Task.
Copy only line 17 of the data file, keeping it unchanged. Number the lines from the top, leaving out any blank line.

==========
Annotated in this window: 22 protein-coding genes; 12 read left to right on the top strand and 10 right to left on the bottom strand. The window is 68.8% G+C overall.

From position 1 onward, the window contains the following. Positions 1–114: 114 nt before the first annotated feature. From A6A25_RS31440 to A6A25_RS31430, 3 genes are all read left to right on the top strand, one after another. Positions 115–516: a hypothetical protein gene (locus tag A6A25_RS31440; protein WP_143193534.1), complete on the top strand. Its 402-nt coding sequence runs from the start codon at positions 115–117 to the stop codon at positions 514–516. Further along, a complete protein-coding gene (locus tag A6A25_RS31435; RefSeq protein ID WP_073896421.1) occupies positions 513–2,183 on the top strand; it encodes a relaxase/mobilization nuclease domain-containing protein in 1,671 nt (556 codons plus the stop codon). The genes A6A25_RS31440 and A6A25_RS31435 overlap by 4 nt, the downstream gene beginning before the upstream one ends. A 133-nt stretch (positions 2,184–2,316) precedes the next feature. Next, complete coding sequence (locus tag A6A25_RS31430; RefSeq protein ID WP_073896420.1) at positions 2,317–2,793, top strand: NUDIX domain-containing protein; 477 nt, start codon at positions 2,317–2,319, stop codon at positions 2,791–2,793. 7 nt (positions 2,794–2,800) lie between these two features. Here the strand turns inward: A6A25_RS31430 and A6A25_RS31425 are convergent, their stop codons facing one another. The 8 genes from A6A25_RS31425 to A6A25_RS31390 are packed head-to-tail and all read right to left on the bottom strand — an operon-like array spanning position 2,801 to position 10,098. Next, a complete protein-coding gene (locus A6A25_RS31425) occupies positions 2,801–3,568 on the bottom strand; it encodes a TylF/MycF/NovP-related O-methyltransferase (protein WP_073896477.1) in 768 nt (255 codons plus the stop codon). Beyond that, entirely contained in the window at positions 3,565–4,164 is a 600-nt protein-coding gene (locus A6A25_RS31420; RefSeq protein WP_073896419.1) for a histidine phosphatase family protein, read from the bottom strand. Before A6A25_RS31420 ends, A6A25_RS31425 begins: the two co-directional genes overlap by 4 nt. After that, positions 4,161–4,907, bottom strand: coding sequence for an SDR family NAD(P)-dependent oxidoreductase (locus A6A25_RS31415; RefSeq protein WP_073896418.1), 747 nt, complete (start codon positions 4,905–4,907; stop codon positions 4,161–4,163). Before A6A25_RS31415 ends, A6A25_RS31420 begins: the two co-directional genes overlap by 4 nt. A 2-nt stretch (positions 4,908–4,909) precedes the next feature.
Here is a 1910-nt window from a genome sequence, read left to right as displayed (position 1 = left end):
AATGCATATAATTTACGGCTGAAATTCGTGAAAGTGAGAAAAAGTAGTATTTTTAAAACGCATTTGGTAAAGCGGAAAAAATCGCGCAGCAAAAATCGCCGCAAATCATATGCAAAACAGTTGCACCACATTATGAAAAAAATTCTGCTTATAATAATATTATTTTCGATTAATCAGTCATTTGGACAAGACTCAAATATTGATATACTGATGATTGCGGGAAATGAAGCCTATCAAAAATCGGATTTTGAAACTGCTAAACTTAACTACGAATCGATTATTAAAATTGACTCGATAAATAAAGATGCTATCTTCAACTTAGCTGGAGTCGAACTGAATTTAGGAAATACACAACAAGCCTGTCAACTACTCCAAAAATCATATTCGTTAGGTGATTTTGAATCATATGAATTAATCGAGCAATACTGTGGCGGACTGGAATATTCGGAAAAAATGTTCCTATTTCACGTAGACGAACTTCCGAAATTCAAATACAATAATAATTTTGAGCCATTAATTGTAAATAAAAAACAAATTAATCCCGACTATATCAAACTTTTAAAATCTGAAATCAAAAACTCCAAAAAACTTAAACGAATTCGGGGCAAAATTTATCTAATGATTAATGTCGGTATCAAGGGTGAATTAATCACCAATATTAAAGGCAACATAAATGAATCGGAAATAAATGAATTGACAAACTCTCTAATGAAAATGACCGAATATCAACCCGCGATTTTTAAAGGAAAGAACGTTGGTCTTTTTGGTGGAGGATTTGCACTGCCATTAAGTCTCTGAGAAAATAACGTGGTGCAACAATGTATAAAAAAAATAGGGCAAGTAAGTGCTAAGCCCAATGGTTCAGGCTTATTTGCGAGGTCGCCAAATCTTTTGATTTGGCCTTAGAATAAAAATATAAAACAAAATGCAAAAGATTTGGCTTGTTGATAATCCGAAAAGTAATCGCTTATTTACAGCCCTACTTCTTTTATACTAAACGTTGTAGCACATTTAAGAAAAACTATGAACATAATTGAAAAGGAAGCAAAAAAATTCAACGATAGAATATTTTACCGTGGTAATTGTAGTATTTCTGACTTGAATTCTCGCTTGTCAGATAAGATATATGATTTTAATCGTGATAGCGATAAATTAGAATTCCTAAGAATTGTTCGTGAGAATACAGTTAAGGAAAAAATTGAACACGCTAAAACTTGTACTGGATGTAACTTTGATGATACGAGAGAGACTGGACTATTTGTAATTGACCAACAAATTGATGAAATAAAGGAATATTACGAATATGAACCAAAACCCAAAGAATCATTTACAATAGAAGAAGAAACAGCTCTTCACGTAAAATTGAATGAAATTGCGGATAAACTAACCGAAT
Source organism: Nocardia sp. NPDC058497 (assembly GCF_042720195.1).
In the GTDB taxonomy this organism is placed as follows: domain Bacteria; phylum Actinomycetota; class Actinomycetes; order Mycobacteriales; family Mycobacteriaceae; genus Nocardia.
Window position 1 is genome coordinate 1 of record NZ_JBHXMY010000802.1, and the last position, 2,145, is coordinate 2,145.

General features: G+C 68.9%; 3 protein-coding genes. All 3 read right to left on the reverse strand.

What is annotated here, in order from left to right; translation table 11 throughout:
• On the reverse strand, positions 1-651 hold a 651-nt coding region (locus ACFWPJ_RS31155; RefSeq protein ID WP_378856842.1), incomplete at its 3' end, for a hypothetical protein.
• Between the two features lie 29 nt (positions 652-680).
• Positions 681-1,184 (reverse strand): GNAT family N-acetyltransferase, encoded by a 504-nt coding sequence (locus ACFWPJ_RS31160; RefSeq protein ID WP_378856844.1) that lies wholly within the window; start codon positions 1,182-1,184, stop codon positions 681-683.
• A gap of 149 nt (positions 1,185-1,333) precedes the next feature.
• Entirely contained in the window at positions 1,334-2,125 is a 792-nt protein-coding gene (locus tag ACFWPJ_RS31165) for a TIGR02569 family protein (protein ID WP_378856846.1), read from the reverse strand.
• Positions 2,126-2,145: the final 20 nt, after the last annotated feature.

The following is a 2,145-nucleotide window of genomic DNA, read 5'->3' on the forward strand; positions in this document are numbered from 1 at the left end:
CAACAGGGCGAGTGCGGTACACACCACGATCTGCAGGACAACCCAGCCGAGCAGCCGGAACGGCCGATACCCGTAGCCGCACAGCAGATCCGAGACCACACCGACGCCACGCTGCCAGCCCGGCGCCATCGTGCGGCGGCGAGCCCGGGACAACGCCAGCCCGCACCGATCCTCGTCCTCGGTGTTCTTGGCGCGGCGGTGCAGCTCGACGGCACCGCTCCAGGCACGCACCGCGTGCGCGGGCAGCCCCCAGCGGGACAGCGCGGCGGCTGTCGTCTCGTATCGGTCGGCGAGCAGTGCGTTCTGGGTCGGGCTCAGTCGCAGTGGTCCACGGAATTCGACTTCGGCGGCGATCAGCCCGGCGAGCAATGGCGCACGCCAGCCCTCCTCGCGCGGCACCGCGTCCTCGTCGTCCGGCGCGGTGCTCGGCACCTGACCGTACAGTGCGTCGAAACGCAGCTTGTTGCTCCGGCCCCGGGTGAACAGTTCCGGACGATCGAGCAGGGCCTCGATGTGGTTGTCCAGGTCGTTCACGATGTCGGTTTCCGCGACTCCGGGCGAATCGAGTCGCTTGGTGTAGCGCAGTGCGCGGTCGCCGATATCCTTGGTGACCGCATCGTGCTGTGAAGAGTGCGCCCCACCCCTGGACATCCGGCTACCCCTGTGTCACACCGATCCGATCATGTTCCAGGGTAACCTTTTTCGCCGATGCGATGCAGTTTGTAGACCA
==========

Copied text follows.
CAACAGGGCGAGTGCGGTACACACCACGATCTGCAGGACAACCCAGCCGAGCAGCCGGAACGGCCGATACCCGTAGCCGCACAGCAGATCCGAGACCACACCGACGCCACGCTGCCAGCCCGGCGCCATCGTGCGGCGGCGAGCCCGGGACAACGCCAGCCCGCACCGATCCTCGTCCTCGGTGTTCTTGGCGCGGCGGTGCAGCTCGACGGCACCGCTCCAGGCACGCACCGCGTGCGCGGGCAGCCCCCAGCGGGACAGCGCGGCGGCTGTCGTCTCGTATCGGTCGGCGAGCAGTGCGTTCTGGGTCGGGCTCAGTCGCAGTGGTCCACGGAATTCGACTTCGGCGGCGATCAGCCCGGCGAGCAATGGCGCACGCCAGCCCTCCTCGCGCGGCACCGCGTCCTCGTCGTCCGGCGCGGTGCTCGGCACCTGACCGTACAGTGCGTCGAAACGCAGCTTGTTGCTCCGGCCCCGGGTGAACAGTTCCGGACGATCGAGCAGGGCCTCGATGTGGTTGTCCAGGTCGTTCACGATGTCGGTTTCCGCGACTCCGGGCGAATCGAGTCGCTTGGTGTAGCGCAGTGCGCGGTCGCCGATATCCTTGGTGACCGCATCGTGCTGTGAAGAGTGCGCCCCACCCCTGGACATCCGGCTACCCCTGTGTCACACCGATCCGATCATGTTCCAGGGTAACCTTTTTCGCCGATGCGATGCAGTTTGTAGACCA